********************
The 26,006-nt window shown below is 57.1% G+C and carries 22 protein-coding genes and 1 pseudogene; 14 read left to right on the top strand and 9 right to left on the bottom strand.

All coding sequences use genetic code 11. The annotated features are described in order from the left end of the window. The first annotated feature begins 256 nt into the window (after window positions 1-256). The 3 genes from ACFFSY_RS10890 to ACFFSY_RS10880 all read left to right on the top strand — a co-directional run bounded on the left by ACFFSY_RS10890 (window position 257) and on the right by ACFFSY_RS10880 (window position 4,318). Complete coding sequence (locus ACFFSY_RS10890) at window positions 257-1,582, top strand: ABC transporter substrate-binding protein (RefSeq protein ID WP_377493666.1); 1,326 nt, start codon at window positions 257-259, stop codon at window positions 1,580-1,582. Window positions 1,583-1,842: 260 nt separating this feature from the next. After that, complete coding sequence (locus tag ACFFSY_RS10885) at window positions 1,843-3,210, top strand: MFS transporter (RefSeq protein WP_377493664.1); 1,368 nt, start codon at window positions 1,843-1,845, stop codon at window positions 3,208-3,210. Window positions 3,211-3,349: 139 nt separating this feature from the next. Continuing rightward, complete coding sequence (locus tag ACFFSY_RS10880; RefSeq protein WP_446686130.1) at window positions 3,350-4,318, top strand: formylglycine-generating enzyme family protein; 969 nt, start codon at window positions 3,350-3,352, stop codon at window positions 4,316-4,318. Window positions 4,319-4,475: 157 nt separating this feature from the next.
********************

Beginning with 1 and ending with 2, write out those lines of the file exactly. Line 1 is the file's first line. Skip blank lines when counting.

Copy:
The 26,006-nt window shown below is 57.1% G+C and carries 22 protein-coding genes and 1 pseudogene; 14 read left to right on the top strand and 9 right to left on the bottom strand.

All coding sequences use genetic code 11. The annotated features are described in order from the left end of the window. The first annotated feature begins 256 nt into the window (after window positions 1-256). The 3 genes from ACFFSY_RS10890 to ACFFSY_RS10880 all read left to right on the top strand — a co-directional run bounded on the left by ACFFSY_RS10890 (window position 257) and on the right by ACFFSY_RS10880 (window position 4,318). Complete coding sequence (locus ACFFSY_RS10890) at window positions 257-1,582, top strand: ABC transporter substrate-binding protein (RefSeq protein ID WP_377493666.1); 1,326 nt, start codon at window positions 257-259, stop codon at window positions 1,580-1,582. Window positions 1,583-1,842: 260 nt separating this feature from the next. After that, complete coding sequence (locus tag ACFFSY_RS10885) at window positions 1,843-3,210, top strand: MFS transporter (RefSeq protein WP_377493664.1); 1,368 nt, start codon at window positions 1,843-1,845, stop codon at window positions 3,208-3,210. Window positions 3,211-3,349: 139 nt separating this feature from the next. Continuing rightward, complete coding sequence (locus tag ACFFSY_RS10880; RefSeq protein WP_446686130.1) at window positions 3,350-4,318, top strand: formylglycine-generating enzyme family protein; 969 nt, start codon at window positions 3,350-3,352, stop codon at window positions 4,316-4,318. Window positions 4,319-4,475: 157 nt separating this feature from the next.